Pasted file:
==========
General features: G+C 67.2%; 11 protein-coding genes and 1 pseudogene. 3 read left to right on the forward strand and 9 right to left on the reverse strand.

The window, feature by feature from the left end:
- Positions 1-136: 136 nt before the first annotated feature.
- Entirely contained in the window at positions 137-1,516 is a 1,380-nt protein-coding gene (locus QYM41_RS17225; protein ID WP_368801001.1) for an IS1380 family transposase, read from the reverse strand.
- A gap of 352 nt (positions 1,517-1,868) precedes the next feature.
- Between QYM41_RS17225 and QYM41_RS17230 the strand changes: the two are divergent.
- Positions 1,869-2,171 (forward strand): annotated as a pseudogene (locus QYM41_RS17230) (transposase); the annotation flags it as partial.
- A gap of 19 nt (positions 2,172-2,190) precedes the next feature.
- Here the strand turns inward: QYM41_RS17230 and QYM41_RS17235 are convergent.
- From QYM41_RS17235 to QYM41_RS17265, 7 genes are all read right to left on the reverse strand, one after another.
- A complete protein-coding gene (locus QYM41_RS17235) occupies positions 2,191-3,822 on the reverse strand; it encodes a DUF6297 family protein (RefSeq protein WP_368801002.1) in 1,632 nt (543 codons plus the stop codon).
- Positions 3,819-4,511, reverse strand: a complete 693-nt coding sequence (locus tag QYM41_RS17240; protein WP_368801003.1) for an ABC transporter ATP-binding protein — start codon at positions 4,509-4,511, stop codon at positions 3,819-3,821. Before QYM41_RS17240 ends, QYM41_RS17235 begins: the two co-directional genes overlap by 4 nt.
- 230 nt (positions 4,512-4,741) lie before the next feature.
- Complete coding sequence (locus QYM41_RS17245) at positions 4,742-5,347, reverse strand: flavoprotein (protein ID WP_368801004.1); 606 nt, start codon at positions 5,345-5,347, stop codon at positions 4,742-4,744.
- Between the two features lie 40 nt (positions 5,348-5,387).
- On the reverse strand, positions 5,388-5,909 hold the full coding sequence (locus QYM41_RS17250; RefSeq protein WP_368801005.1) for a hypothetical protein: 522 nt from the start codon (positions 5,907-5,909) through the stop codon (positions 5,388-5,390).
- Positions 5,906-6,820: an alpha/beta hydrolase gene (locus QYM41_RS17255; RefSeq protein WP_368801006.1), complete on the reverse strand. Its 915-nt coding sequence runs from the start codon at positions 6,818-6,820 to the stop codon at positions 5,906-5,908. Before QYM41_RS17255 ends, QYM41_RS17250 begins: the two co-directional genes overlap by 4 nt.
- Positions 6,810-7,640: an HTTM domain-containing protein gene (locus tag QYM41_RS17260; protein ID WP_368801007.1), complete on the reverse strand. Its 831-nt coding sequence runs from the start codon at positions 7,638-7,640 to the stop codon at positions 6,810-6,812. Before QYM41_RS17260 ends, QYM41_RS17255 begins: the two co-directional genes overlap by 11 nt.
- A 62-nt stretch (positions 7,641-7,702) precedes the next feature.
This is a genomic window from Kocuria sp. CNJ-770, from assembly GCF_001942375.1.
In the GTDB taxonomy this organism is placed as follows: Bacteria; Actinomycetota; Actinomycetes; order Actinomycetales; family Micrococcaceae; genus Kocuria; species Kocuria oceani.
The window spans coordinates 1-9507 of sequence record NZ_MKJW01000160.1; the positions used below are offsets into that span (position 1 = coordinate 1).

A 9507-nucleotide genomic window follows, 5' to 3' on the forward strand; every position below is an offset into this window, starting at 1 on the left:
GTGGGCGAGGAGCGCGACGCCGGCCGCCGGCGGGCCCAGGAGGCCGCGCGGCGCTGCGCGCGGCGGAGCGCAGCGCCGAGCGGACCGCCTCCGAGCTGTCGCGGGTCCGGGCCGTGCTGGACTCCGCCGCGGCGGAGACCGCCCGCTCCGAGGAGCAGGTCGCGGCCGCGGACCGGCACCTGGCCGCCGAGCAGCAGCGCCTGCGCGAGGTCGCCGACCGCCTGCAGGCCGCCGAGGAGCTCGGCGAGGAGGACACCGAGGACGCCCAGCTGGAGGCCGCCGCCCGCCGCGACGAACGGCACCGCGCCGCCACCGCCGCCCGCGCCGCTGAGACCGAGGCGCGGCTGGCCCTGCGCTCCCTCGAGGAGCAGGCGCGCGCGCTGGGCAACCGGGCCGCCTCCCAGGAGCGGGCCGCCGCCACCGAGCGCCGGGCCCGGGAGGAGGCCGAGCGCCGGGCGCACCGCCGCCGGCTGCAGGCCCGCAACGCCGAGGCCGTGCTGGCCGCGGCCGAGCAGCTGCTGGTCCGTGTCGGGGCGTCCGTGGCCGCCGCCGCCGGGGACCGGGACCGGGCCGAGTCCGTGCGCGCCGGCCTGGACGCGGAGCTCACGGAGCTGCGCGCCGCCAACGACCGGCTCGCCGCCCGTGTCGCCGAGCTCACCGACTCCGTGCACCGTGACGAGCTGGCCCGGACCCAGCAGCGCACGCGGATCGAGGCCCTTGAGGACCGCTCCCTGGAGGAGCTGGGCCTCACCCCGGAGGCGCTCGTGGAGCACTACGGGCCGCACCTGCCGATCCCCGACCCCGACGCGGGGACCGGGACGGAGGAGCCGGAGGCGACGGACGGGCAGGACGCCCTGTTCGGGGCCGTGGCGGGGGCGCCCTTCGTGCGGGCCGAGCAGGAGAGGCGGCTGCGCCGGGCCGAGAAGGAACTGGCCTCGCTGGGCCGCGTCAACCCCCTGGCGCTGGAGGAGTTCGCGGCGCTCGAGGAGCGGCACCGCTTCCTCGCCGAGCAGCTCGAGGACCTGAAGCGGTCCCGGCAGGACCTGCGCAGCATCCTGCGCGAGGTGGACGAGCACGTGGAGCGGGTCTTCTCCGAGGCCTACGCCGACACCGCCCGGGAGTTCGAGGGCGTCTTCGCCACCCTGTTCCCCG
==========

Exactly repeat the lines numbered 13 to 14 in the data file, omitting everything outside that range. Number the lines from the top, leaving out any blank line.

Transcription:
- 230 nt (positions 4,512-4,741) lie before the next feature.
- Complete coding sequence (locus QYM41_RS17245) at positions 4,742-5,347, reverse strand: flavoprotein (protein ID WP_368801004.1); 606 nt, start codon at positions 5,345-5,347, stop codon at positions 4,742-4,744.